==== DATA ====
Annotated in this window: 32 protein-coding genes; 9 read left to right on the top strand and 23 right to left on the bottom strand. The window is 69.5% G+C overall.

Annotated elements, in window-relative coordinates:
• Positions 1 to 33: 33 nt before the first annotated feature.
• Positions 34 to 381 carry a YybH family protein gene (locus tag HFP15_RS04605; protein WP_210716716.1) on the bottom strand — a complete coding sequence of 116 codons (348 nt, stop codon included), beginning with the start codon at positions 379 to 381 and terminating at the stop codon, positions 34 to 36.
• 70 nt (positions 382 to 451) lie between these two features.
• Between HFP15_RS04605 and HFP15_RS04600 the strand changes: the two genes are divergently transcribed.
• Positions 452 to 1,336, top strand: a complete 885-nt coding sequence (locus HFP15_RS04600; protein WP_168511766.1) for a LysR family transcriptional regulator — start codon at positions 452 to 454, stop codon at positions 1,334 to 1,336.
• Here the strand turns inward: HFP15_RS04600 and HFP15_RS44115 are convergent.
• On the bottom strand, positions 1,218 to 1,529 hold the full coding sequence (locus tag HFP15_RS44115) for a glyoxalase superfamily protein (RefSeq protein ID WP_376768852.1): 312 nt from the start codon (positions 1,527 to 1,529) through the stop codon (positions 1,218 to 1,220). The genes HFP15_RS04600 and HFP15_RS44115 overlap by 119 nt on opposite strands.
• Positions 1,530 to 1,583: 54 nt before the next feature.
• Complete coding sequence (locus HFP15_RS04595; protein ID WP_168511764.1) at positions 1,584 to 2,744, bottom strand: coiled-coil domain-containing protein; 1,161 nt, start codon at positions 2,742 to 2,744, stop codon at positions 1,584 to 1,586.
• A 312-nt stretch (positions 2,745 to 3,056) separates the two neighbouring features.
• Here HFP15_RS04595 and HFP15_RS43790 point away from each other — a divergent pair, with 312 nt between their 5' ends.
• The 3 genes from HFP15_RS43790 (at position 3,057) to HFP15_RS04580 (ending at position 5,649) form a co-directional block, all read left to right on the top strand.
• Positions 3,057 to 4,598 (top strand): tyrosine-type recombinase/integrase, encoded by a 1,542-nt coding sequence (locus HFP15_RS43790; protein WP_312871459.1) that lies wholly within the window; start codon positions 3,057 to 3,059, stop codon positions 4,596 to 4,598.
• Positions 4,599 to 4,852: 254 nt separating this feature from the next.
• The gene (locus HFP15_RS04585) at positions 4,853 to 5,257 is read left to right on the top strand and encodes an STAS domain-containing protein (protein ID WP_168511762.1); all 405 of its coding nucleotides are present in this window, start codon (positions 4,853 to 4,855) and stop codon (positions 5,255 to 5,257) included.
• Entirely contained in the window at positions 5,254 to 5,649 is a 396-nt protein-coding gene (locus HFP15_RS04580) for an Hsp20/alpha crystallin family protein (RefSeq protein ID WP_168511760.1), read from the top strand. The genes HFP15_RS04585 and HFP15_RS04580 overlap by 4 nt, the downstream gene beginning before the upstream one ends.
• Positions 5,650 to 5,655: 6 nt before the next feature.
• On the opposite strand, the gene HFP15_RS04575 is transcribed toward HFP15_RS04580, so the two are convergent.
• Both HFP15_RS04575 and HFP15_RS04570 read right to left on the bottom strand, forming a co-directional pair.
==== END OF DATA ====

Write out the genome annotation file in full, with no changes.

Annotated in this window: 32 protein-coding genes; 9 read left to right on the top strand and 23 right to left on the bottom strand. The window is 69.5% G+C overall.

Annotated elements, in window-relative coordinates:
• Positions 1 to 33: 33 nt before the first annotated feature.
• Positions 34 to 381 carry a YybH family protein gene (locus tag HFP15_RS04605; protein WP_210716716.1) on the bottom strand — a complete coding sequence of 116 codons (348 nt, stop codon included), beginning with the start codon at positions 379 to 381 and terminating at the stop codon, positions 34 to 36.
• 70 nt (positions 382 to 451) lie between these two features.
• Between HFP15_RS04605 and HFP15_RS04600 the strand changes: the two genes are divergently transcribed.
• Positions 452 to 1,336, top strand: a complete 885-nt coding sequence (locus HFP15_RS04600; protein WP_168511766.1) for a LysR family transcriptional regulator — start codon at positions 452 to 454, stop codon at positions 1,334 to 1,336.
• Here the strand turns inward: HFP15_RS04600 and HFP15_RS44115 are convergent.
• On the bottom strand, positions 1,218 to 1,529 hold the full coding sequence (locus tag HFP15_RS44115) for a glyoxalase superfamily protein (RefSeq protein ID WP_376768852.1): 312 nt from the start codon (positions 1,527 to 1,529) through the stop codon (positions 1,218 to 1,220). The genes HFP15_RS04600 and HFP15_RS44115 overlap by 119 nt on opposite strands.
• Positions 1,530 to 1,583: 54 nt before the next feature.
• Complete coding sequence (locus HFP15_RS04595; protein ID WP_168511764.1) at positions 1,584 to 2,744, bottom strand: coiled-coil domain-containing protein; 1,161 nt, start codon at positions 2,742 to 2,744, stop codon at positions 1,584 to 1,586.
• A 312-nt stretch (positions 2,745 to 3,056) separates the two neighbouring features.
• Here HFP15_RS04595 and HFP15_RS43790 point away from each other — a divergent pair, with 312 nt between their 5' ends.
• The 3 genes from HFP15_RS43790 (at position 3,057) to HFP15_RS04580 (ending at position 5,649) form a co-directional block, all read left to right on the top strand.
• Positions 3,057 to 4,598 (top strand): tyrosine-type recombinase/integrase, encoded by a 1,542-nt coding sequence (locus HFP15_RS43790; protein WP_312871459.1) that lies wholly within the window; start codon positions 3,057 to 3,059, stop codon positions 4,596 to 4,598.
• Positions 4,599 to 4,852: 254 nt separating this feature from the next.
• The gene (locus HFP15_RS04585) at positions 4,853 to 5,257 is read left to right on the top strand and encodes an STAS domain-containing protein (protein ID WP_168511762.1); all 405 of its coding nucleotides are present in this window, start codon (positions 4,853 to 4,855) and stop codon (positions 5,255 to 5,257) included.
• Entirely contained in the window at positions 5,254 to 5,649 is a 396-nt protein-coding gene (locus HFP15_RS04580) for an Hsp20/alpha crystallin family protein (RefSeq protein ID WP_168511760.1), read from the top strand. The genes HFP15_RS04585 and HFP15_RS04580 overlap by 4 nt, the downstream gene beginning before the upstream one ends.
• Positions 5,650 to 5,655: 6 nt before the next feature.
• On the opposite strand, the gene HFP15_RS04575 is transcribed toward HFP15_RS04580, so the two are convergent.
• Both HFP15_RS04575 and HFP15_RS04570 read right to left on the bottom strand, forming a co-directional pair.